So now we are down to two Sainsbury, and John West. Not much difference in price, hut one is a retailer own brand, and the other a fairly long-established brand which specialises in canned fish. At this point it becomes necessary to consult what our consumer has 'learned' about these two brands from the multitude of messages he or she has received.


Let's make it absolutely clear from the start that when we talk about what we learn about brands we are not just talking about product claims and brand benefits; nor, when we talk about messages, are we just talking about the messages we get from advertising. Brand learning covers all the manifestly varied ideas and signals we pick up about brands, from the unique smell or taste of a particular brand, to the shape and colours of a particular pack or logo. All these are examples of information we receive which help us to learn about brands. For example, the predominant colour red used by Coke and the predominant colour blue used by Pepsi on their respective cans are 'messages' which increase our learning about these brands, even if their meaning is not as obvious as the messages contained in their TV advertising.

Using this definition, it is clear that every day we are exposed to thousands of 'messages' which tell us something about brands, For example, when we go into the bathroom in the morning and pick up our tube of toothpaste, we receive messages about that toothpaste. Even if we are bleary-eyed we will he reminded of the brand logo, the colours on the pack, perhaps one or two design elements. Translate that through to the rest of the packs that might he visible in the bathroom, then those we might see in the kitchen when we have breakfast, those we might see in the shop windows when we walk to the station, and you can see that we are constantly immersed in a world full of brands,

Brand learning is not seen as important!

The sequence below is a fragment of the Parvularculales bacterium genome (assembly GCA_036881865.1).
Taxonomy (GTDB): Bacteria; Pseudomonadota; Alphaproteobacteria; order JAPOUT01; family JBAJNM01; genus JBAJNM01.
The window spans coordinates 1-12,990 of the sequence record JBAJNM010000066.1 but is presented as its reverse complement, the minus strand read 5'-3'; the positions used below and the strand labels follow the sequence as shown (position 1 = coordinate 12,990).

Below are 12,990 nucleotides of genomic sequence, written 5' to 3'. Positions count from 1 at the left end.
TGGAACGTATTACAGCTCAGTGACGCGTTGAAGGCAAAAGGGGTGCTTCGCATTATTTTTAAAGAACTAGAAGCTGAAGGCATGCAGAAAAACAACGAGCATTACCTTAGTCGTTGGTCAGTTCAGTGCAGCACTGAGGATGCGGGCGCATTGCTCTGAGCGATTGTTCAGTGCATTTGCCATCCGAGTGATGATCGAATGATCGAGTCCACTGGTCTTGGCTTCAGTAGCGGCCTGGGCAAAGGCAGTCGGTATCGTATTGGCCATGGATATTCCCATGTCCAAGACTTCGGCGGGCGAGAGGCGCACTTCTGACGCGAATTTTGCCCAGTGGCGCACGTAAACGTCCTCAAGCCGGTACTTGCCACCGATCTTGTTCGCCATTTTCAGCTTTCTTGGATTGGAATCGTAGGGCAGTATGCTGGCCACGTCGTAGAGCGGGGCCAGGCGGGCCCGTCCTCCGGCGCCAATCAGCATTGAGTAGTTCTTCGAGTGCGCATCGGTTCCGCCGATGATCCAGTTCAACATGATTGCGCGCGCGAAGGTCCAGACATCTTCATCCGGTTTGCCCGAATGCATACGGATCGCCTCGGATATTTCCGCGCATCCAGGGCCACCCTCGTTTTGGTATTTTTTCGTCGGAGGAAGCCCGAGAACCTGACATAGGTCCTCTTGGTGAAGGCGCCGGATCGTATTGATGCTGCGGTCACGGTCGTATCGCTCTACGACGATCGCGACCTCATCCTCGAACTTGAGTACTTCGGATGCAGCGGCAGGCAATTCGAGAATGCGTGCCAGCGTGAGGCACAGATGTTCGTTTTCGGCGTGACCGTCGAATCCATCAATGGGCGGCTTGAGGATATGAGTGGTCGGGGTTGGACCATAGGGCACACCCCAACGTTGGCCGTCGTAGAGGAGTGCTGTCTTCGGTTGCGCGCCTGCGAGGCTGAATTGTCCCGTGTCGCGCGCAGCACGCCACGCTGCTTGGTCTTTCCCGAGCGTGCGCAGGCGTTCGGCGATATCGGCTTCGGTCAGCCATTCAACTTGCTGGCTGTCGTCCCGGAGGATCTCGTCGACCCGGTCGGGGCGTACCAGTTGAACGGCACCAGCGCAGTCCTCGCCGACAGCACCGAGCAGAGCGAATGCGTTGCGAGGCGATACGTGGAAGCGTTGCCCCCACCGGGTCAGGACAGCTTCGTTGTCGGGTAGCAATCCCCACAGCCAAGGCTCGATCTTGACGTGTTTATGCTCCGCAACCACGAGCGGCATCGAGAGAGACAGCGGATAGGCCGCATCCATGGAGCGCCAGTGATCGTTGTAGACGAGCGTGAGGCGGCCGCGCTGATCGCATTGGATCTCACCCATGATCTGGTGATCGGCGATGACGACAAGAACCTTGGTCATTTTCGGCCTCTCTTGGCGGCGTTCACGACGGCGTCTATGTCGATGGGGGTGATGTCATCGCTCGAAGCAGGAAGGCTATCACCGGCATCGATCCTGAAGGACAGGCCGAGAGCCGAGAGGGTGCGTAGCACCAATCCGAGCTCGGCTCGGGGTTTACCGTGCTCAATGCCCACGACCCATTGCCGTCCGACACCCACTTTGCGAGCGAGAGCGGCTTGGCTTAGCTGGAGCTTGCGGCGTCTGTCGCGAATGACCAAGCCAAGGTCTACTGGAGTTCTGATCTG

Having established how much there is to learn about brands, we are now probably going to upset a lot of people by saying that in general none of it is seen as being very important by consumers.

Mainly this is because most brands are seen, with some justification, to perform in the same way these days the disappearance of the USP (Unique Selling Promise) in the eighties and nineties is a well-documented phenomenon. And if you as a consumer think that beer 'A' is going to taste almost exactly the same as beer 'B', that detergent 'A' is going to wash your clothes almost exactly as well as detergent 'B', that bank 'A' is going to give you almost exactly the same products and services as bank 'B', and that washing machine 'A' is going to he just as reliable as washing machine 'B', then why do you need burden yourself with collecting information about any of them?

This is not to say that consumers do not need product information. It helps to know whether you want a biological detergent, or a detergent which protects colours, or a detergent which is especially good for low temperatures, or a detergent which gets rid of underarm smells. The problem is that, sooner or later, all detergents end up offering versions with these benefits (or, more precisely, end up being seen by the consumer as offering these benefits whether or not they do), which is why it is product not brand information. This is one of the reasons why we said at the beginning that the choice of a brand of tuna is not a 'big' question for the consumer. As we illustrated earlier, there are quite enough decisions to be made about what needs you have in respect of a tin of tuna, without spending time worrying about what brand you want.